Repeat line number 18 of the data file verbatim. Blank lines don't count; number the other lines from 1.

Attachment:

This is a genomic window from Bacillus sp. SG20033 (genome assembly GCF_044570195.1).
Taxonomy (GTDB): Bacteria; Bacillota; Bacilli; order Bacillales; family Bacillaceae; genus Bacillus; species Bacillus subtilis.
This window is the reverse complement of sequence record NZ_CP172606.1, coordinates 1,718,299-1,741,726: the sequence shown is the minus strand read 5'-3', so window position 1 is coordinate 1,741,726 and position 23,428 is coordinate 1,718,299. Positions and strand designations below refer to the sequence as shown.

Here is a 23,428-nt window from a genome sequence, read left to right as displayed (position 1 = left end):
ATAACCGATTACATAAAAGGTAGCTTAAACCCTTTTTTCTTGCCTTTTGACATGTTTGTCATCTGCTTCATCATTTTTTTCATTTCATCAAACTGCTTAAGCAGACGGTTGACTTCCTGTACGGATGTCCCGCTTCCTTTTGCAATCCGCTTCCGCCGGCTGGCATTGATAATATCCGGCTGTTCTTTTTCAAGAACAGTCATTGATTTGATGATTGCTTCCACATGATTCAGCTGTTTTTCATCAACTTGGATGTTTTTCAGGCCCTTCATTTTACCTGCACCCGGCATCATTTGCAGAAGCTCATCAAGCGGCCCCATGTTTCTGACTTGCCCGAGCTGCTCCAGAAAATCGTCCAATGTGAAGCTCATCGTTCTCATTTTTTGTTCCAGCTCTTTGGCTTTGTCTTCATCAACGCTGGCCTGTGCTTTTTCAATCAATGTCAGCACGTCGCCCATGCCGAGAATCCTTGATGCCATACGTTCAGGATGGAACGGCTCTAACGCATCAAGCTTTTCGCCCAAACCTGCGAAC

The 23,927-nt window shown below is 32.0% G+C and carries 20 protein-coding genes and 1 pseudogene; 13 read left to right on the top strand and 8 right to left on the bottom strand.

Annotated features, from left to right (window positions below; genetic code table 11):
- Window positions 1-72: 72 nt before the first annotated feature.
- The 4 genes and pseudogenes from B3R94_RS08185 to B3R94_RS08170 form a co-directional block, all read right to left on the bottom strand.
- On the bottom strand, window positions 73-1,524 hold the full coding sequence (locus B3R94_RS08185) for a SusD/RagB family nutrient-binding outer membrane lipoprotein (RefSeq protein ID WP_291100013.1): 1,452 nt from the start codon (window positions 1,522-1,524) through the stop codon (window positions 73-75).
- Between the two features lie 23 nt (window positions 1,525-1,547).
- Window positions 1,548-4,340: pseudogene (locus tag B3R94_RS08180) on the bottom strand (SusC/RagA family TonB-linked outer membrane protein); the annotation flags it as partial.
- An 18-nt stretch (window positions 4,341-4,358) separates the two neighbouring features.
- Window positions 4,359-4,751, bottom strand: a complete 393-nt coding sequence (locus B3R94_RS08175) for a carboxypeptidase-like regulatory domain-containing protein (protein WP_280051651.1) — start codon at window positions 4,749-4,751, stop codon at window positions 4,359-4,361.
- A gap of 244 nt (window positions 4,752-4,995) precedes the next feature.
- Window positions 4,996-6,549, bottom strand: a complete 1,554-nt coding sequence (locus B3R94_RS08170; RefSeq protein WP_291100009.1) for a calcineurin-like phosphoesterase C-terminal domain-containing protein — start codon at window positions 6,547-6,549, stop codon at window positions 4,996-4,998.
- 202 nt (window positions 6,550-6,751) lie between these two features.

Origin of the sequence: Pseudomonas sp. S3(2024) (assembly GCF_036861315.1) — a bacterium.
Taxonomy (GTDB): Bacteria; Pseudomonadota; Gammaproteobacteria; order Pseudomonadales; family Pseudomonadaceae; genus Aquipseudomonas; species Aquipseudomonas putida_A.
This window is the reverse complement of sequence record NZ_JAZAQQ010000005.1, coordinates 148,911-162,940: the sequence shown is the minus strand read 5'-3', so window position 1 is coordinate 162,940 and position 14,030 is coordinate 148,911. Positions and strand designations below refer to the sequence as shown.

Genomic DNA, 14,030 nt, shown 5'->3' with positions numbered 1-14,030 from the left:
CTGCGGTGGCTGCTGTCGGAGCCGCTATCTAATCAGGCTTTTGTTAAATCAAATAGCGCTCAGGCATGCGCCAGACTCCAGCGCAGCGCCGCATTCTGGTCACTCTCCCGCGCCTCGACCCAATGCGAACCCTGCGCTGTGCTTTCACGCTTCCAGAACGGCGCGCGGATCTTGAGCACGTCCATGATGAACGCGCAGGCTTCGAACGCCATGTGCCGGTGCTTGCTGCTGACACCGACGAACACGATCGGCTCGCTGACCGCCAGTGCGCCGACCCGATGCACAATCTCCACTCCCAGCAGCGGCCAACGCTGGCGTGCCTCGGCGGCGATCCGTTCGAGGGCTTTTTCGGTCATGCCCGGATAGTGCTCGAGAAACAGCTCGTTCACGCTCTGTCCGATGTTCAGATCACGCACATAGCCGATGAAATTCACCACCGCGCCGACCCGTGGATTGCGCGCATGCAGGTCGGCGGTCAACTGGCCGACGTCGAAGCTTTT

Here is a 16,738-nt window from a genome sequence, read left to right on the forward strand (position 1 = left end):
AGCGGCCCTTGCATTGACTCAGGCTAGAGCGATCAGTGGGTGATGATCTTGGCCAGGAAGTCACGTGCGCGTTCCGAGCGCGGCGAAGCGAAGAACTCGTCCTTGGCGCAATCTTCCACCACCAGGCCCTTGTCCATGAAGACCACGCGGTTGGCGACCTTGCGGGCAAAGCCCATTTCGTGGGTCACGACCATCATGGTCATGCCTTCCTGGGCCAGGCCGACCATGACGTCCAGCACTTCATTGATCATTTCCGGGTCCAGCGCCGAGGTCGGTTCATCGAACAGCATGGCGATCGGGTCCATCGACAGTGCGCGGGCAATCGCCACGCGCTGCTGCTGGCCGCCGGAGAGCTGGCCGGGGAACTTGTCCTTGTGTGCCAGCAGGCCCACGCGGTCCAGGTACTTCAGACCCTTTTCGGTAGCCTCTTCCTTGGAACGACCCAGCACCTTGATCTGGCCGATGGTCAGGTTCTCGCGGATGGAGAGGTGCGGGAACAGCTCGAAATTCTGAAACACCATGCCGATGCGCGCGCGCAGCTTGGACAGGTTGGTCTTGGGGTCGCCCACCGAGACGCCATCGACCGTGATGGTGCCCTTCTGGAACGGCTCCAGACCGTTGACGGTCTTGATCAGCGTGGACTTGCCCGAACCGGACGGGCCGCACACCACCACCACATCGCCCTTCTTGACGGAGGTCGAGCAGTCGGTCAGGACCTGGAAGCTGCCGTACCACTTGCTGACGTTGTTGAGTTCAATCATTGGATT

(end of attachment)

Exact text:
Origin of the sequence: Pseudomonas sp. S3(2024) (assembly GCF_036861315.1) — a bacterium.